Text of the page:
Trump shows how immorally a supposed Christian can behave. Winston Churchill is the flip side of the coin, showing how righteously a nonbeliever can act. Churchill was a nominal Anglican but he had no belief in God. “In the absence of Christian faith, therefore,” writes biographer Andrew Roberts, “the British Empire became in a sense Churchill’s creed.”
If atheism was good enough for Britain’s greatest prime minister, it should be good enough for a U.S. president. We’ve had closeted freethinkers as president but never one who was out and proud. Thomas Jefferson, a deist who rejected the divinity of Christ, bridled when he was called an atheist by his opponents. Given how many taboos we have already shattered — making it easy to imagine a female president who is of Jamaican and Indian descent — I look forward to the day when we will finally have an unapologetic atheist in the Oval Office. But probably not in 2021.
Nicholas Kristof: We Have 2 Dead Young Heroes. It’s Time to Stand Up to Guns.
Politicians fearful of the National Rifle Association have allowed the gun lobby to run amok so that America now has more guns than people, but there is still true heroism out there in the face of gun violence: students who rush shooters at the risk of their own lives.
Let’s celebrate, and mourn, a student named Kendrick Castillo, 18, just days away from graduating in Highlands Ranch, Colo., who on Tuesday helped save his classmates in English literature class from a gunman. [..]
The courage of those students in Colorado echoes last week’s bravery of Riley Howell, a student at the University of North Carolina at Charlotte. Riley, 21, charged a gunman there and continued even as he was shot twice. As he tackled the gunman he was shot a third time, in the head, and killed, but he ended the shooting. [..]
Every day in 2017, the last year for which we have figures, an average of 107 people died in America from guns. We’re not able to avert every shooting, but we can save some lives. We need not have the courage of the students who charged gunmen; we just need to demand action from our members of Congress and state legislators.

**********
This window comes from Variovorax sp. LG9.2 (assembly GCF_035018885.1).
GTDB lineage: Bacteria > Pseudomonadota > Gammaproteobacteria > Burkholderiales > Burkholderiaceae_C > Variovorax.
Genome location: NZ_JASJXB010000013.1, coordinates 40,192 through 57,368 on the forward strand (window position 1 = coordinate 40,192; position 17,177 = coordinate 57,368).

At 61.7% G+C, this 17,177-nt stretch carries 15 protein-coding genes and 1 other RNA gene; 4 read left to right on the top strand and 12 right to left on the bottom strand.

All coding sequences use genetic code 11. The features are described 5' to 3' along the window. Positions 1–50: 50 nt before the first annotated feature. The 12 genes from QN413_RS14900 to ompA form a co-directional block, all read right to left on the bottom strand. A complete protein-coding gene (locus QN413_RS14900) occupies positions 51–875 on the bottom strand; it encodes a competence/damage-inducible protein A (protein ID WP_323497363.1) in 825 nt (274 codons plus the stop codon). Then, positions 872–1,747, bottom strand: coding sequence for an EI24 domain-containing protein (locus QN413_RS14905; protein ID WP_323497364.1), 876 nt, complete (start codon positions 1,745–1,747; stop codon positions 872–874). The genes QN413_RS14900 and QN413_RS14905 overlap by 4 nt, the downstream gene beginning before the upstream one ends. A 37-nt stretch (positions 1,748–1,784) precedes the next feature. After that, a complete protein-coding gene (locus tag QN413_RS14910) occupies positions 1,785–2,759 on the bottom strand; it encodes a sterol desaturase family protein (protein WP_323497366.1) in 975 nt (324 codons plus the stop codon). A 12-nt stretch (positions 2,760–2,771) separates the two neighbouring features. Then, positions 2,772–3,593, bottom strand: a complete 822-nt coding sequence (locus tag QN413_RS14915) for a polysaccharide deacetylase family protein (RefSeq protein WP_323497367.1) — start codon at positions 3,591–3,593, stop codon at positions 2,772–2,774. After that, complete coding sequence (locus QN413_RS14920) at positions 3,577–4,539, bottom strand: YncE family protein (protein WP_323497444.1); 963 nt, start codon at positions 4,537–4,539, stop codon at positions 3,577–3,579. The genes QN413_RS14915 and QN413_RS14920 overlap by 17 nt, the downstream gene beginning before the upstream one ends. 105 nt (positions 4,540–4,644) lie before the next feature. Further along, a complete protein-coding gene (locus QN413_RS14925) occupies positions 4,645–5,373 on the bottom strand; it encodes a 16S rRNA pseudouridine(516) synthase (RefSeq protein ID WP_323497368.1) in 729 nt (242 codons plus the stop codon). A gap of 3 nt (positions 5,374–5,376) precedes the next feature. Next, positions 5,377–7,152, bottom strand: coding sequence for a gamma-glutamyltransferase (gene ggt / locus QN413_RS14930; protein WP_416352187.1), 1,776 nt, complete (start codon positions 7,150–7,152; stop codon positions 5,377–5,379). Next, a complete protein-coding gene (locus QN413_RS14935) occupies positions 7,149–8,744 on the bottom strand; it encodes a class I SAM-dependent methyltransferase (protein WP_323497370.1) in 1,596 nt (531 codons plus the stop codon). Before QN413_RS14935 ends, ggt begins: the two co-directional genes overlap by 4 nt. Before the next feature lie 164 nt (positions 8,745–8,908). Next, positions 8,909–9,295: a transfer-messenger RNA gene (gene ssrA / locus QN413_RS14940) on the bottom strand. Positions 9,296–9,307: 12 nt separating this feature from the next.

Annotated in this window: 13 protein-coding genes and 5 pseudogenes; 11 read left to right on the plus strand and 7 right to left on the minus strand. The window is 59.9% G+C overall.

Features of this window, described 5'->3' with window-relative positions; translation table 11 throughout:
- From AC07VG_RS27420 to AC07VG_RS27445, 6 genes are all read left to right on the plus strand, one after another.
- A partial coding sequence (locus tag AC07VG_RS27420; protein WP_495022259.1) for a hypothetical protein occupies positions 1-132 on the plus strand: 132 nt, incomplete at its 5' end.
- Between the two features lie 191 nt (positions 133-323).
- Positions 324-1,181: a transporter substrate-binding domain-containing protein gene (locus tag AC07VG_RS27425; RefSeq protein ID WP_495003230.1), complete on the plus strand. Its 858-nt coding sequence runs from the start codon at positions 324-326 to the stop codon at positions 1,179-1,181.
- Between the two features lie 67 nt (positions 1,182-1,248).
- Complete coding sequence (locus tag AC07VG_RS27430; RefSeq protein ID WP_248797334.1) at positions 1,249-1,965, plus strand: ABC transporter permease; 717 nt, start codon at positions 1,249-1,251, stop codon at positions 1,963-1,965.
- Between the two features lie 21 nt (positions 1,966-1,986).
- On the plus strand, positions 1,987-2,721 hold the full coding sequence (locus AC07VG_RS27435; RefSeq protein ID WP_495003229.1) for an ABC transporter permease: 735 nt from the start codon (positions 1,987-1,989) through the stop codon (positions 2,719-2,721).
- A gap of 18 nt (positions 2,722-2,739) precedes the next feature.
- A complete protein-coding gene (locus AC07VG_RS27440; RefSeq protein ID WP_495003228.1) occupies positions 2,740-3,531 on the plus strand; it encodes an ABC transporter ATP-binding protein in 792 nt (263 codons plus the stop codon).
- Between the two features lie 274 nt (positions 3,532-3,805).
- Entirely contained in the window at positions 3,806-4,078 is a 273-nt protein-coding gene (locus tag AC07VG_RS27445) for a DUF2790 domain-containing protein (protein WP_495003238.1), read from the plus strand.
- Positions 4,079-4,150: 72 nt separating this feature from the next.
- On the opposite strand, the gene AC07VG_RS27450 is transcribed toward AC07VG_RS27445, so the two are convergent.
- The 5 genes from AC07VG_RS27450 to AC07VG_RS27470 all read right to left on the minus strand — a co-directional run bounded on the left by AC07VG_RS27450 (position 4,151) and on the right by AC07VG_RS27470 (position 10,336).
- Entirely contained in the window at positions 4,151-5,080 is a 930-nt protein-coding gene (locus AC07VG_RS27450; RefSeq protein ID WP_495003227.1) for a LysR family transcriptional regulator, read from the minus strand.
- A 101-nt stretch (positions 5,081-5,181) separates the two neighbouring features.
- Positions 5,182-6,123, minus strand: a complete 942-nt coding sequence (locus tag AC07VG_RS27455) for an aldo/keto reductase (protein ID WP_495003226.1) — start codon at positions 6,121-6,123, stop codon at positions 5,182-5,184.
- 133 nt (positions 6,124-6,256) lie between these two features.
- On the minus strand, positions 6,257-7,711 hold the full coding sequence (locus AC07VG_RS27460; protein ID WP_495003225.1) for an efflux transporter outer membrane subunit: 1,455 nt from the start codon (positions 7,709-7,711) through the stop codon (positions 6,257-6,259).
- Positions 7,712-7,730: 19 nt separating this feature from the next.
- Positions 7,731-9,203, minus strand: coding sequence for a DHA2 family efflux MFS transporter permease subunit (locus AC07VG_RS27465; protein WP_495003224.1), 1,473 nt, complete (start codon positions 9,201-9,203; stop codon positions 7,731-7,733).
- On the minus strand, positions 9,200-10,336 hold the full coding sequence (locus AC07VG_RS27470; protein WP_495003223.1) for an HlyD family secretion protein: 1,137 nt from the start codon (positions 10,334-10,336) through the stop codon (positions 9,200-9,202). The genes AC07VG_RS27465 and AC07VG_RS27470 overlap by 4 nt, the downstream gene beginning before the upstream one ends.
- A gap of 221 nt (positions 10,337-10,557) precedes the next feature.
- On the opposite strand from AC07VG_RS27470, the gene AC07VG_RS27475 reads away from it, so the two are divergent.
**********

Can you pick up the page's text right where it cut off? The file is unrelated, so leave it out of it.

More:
That’s the best way to honor heroes like Kendrick Castillo and Riley Howell, by making such heroics less necessary in classrooms around America.
Gail Collins: Donald Trump, King of the Losers
Hard to believe, but it seems Donald Trump was an even worse businessman than we thought.
Thanks to Times reporters Russ Buettner and Susanne Craig, we’ve learned that Trump’s old tax records show that during his “Art of the Deal” era, he was pretty much the national champion for financial underachievers. In 1990 and 1991 he had losses of over $250 million a year — “more than double those of the nearest taxpayers in the I.R.S. information for those years.”
Well, you can’t deny he was a record-breaker. [..]
On behalf of the millions of Americans who filed their I.R.S. returns last month, I want to say that it is always a treat to hear our president explain how only suckers pay taxes.
However, it’s becoming increasingly clear that even the cynical version of Donald Trump as a businessman — undisciplined self-promoter who bought and sold things just to convince himself he wasn’t a useless nothingburger living off his rich dad’s money — was maybe an overestimation.
Which can be sort of unnerving, given his current job. For instance, just before we got this new batch of information on his failure as an empire-builder, Trump met with Democratic leaders of Congress to discuss — a big, huge building plan.